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1st December 2022
Kate Bayliss

It is notable that no other country has copied this fully privatised model of water delivery

Water is not like any other commodity. It cannot be manufactured, we all have to have it, and we have no choice about it.

Countries have different arrangements for managing and financing their water and sewerage. Most water systems are in the public sector, including in Scotland and Northern Ireland. However, in England, unlike most other countries, there is a fully privatised water system. The networks of pipes and pumps are almost entirely funded by customer bills Ė but beyond that we also contribute towards dividends for shareholders.

So in an ideal world, we should know where our money goes so that we can be sure the system is fair. This is all the more relevant as the cost of living crisis has put immense strain on many households. According to Ofwat, more than half of water bill payers report that they expect to struggle to pay a utility bill in the coming year, with many cutting back on non-essential spending in order to manage bills.

Investment in the water sector clearly has to be paid for, and infrastructure is often financed upfront through borrowing to be repaid over several years from company bills, so some interest payments would be expected. But in England water company debts have ballooned since privatisation, and at the same time companies have been paying generous dividends to shareholders. Arguably if these dividends had been reinvested in the water infrastructure, debt costs would be considerably lower.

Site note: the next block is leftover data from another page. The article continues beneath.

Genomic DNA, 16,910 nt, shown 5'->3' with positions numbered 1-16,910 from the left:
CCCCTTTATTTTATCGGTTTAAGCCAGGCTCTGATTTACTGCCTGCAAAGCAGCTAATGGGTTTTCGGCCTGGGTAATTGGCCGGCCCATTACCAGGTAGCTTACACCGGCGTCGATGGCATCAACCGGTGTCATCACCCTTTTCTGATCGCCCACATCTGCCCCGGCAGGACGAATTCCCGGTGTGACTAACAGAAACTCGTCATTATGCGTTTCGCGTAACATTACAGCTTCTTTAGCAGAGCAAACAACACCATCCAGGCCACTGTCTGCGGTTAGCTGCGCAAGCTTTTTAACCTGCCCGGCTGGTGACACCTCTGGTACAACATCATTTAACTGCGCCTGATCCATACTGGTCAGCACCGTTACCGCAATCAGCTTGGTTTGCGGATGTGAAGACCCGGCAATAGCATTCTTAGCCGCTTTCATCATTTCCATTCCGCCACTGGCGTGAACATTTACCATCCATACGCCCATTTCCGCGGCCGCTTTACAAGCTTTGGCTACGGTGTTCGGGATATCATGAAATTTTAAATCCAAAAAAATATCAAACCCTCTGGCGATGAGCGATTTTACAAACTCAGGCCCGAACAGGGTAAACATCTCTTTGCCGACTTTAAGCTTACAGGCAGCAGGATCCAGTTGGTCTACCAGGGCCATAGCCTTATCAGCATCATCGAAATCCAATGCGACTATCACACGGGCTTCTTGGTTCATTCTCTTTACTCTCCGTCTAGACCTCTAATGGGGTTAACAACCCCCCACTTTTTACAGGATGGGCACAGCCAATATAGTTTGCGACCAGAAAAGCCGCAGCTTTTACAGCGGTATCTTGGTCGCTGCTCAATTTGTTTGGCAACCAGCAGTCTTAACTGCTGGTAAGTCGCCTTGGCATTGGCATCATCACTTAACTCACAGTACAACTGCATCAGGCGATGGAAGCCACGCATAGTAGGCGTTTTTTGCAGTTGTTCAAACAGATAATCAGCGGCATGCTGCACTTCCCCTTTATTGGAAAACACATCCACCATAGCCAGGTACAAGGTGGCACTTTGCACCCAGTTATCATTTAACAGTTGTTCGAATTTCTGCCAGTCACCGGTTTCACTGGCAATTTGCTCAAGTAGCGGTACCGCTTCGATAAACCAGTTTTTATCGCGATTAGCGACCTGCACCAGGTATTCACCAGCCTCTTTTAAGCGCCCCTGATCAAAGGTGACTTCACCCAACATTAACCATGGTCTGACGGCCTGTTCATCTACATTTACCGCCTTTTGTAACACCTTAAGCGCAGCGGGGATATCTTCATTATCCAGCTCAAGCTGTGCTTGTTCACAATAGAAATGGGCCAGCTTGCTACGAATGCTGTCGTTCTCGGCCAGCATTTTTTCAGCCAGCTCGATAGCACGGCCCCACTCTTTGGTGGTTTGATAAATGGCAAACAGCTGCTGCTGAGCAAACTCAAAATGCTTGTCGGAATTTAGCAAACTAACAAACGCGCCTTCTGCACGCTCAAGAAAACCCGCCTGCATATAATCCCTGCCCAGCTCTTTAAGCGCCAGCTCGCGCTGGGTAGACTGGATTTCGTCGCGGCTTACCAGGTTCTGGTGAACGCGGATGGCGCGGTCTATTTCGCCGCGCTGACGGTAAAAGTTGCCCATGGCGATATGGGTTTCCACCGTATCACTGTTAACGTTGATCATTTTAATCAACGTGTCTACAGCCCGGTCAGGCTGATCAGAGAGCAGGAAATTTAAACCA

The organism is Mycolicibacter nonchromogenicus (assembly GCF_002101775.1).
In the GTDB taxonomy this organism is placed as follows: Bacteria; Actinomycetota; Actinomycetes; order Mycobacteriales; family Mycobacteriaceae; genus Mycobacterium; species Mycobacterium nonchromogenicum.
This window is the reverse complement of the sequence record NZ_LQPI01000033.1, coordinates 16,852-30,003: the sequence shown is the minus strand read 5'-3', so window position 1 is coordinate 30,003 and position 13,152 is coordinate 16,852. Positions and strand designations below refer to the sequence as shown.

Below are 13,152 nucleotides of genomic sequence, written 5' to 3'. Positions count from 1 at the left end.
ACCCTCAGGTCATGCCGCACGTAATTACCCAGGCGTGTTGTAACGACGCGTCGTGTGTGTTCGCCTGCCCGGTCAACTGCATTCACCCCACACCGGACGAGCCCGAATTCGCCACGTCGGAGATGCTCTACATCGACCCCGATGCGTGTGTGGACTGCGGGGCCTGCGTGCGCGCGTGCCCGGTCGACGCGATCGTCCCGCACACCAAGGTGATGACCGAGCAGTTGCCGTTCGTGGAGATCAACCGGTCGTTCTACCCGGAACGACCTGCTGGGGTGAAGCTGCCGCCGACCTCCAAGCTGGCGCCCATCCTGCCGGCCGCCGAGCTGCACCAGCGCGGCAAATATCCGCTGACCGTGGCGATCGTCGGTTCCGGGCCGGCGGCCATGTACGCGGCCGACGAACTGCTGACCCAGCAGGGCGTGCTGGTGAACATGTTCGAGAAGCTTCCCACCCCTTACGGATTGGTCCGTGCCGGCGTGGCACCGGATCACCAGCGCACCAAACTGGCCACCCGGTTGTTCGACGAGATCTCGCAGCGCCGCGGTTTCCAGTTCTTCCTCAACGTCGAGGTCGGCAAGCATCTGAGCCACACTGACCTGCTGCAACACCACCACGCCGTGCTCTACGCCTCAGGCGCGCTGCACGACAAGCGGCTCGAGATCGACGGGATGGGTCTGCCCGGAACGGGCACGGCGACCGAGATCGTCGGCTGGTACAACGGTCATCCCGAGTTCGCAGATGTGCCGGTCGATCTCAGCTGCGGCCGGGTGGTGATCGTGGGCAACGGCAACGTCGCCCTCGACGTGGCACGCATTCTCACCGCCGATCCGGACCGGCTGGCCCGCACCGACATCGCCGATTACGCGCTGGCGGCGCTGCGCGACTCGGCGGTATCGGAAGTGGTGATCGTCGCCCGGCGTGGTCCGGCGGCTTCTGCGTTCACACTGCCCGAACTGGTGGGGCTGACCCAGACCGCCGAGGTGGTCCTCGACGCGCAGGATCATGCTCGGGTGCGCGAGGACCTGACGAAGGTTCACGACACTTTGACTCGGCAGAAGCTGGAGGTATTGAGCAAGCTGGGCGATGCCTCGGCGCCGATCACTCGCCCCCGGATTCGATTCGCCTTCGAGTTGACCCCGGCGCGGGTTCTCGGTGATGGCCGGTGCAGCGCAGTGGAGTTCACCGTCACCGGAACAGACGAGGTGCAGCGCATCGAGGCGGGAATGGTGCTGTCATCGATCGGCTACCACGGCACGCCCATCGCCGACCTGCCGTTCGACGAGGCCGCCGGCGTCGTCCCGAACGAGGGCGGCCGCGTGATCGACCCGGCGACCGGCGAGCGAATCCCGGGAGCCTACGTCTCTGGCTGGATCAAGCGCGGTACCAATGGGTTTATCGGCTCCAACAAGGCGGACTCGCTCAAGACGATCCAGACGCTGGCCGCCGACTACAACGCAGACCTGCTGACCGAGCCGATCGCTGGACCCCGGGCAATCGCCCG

Given that we all have to contribute to the water system, we should also be able to know where our bills go and who benefits from payments of water company dividends. Some shareholders are pension funds so their water dividends are going towards retirement incomes. But some shareholders are investment funds managed by private equity managers, often via offshore tax havens. In these cases we donít know who ultimately benefits from dividend payments. We do know that pension funds invest in these types of funds, so some of the dividend may reach pension payments that way. But private equity funds pool finances from different sources for investment in global portfolios. So beneficiaries are likely to also include wealthy investors.

A full assessment of whether this is a fair way to manage a water system would need to be able to trace what funds are flowing where and for what purpose. But bill payments often trickle up to shareholders via complex and opaque corporate structures. There are many unknowns. The system is far from transparent and the truth is that we donít know where the dividend payments end up.

But from what we do know, it seems that businesses and households are paying into a system that is likely to be boosting the earnings of the worldís richest, simply through their consumption of water, while pension pots may also benefit. The way we provide our water could be contributing to growing inequality in the UK and beyond. It is worth noting that no other country has copied our model of water delivery.